North Mound. Thyra’s Mound
Mound is 8.5 metres tall and 65
metres wide and is made of turf, stone and clay on top of an old
mound from the bronze age. Thyra’s Mound was the first burial
place for Gorm the Old. A
hole was dug into the old mound to constitute a burial chamber,
which was 6.75 metres long, 1.45 metres high, and 2.6 metres wide.
The ground measures 17.5 m2 just like a large room in a house. Logs
of 35-centimetre-thick oak were used. A layer of granite boulders
surrounded the chamber to protect it from grave robbers.
A view into the
floor of the chamber is 1.75 metres above the surface of the ground
outside, and the longitudinal direction is east-west. The floor is
covered with boards. An up-ended board in the centre of the room had
the specialists convinced that two people were buried there. The
scanty grave goods do not prove that. If the skeleton parts found
below the church – assumed to be the remains of Gorm the Old –
have been moved from the burial chamber to the church, there was
only one person in the burial chamber.
was a pond on top of Thyra’s Mound. In 1820 it was drying out,
and the people of Jelling were determined to deal with the
situation. They thought they had to do with a spring that had been
blocked, so they dug a hole 5 metres into the barrow and
found the wooden burial chamber. An opening was made down to the
chamber, and it was discovered that others had been there before
them. The grave had apparently been robbed.
digging set off rumours that gold had been found and then sold
in Vejle. Museum
experts were involved and more things were discovered – the
prize being the “Jelling Beaker”
Belt furnishing in bronze
also pieces of bronze and fittings, some carved wooden things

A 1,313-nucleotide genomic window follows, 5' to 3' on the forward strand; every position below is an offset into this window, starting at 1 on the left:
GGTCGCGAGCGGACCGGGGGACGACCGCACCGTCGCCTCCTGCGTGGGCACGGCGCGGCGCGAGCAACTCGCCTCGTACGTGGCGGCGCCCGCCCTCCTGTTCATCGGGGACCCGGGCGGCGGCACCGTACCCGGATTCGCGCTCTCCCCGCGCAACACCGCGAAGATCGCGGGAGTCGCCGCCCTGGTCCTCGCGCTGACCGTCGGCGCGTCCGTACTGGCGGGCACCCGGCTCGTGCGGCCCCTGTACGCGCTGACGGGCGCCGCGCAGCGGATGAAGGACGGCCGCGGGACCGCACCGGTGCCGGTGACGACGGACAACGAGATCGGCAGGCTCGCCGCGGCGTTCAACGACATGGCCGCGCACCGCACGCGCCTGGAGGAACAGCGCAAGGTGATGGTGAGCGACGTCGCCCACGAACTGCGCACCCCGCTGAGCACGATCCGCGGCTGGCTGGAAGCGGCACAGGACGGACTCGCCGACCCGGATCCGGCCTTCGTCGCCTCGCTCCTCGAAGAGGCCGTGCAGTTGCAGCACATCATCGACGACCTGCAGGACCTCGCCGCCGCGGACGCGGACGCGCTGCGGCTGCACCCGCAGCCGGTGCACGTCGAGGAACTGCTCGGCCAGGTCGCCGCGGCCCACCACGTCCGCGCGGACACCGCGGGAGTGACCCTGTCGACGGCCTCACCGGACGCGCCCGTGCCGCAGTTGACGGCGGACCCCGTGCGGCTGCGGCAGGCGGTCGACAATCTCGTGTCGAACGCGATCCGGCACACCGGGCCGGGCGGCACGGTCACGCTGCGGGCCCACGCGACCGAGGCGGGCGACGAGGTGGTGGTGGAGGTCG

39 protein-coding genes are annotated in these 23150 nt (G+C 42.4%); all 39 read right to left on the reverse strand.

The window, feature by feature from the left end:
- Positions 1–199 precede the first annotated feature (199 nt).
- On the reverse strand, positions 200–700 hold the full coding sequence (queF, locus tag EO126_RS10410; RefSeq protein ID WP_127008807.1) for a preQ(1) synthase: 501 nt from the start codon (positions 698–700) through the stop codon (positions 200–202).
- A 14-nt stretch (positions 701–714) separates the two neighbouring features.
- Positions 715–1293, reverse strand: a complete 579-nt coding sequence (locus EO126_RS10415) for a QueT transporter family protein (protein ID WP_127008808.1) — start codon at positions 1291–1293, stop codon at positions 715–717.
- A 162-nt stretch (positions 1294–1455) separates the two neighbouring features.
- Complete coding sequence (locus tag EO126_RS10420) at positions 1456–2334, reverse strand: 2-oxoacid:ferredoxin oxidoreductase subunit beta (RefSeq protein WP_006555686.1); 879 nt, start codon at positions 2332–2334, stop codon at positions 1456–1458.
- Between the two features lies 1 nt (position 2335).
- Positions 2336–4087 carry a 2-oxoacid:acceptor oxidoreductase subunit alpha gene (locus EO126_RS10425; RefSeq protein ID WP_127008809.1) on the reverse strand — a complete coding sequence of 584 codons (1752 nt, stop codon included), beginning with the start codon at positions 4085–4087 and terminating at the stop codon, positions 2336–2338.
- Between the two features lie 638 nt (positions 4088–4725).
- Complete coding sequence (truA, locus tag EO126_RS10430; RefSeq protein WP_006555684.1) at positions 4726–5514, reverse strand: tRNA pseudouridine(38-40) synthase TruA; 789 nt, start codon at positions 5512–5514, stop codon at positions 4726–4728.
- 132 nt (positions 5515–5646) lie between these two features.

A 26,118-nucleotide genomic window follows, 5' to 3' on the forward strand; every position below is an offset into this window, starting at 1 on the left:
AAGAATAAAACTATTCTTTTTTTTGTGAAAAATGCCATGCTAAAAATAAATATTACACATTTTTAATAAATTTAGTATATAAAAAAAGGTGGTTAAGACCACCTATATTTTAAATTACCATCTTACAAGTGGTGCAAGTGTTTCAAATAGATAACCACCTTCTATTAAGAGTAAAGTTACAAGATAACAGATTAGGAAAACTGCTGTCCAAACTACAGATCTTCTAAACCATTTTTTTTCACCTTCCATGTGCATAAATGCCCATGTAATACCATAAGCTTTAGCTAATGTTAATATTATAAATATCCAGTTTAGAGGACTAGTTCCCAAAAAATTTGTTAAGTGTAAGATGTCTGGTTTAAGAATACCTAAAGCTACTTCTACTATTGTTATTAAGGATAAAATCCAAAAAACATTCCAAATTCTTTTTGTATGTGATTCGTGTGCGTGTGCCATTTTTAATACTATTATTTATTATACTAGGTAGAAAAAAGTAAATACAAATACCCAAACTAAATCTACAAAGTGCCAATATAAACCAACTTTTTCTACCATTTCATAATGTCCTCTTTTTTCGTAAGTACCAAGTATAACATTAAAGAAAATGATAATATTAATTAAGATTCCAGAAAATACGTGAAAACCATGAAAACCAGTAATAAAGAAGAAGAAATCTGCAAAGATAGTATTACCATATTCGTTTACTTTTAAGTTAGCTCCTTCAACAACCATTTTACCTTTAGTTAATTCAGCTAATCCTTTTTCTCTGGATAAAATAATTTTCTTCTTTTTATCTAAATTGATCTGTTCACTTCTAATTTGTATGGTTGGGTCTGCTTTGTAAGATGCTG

and some silver nails were excavated. There was a sort of chest
in the chamber, but it broke when touched. It was narrow and was
almost certainly not used as a coffin, but perhaps for grave
Emptied the Mound?
grave goods consisted of only few bits and pieces of great artistic
value, but it was evident that the chamber had been robbed. Some of
the boards in the ceiling of the chamber had been cut into two, and
the pond on top of the mound could be explained by the accumulation
of water after the break-in, and the clay preventing the water from
running out. The pond can be seen in an old drawing from 1591.
several things did not match the theory of the mound being robbed.
There is no doubt that the burial chamber has been opened after the
funeral; the hole in the ceiling proves this. The lack of grave
goods, but also the lack of a body…?! Would the grave robbers have
taken the body with them? You can hardly rob a grave like this in
silence. After having found what is believed to be the remains of
King Gorm in 1978, it is presumed that King Harold – after his
conversion – wanted to give his father a proper Christian funeral,
and therefore he opened the north mound and brought King Gorm’s
body to the main burial chamber below the church in Jelling. This
would also explain why no human skeleton parts have been found in
the chamber. Other findings of clothes and wood show that the
skeleton parts ought to be there, but if there was only one funeral
there and it was a man’s funeral, why is the barrow then called
Thyra’s Mound? A piece of wood including its bark was placed in a
ct-scanner, and results showed that the tree had been cut during the
winter of 958-959, which presumably was the time of King Gorm’s
South Mound, Gorm’s Mound
two mounds on either side of the church are very much alike. The
North mound contained a funeral site – probably that of King
Gorm. The South Mound is empty . It consists of only earth and
turf, and it is not known when it was built. Was it a memorial mound? In 1861 King Frederik VII wanted to find the burial chamber
of King Gorm in the South Mound, but there was nothing there apart
from granite boulders and pieces of wood.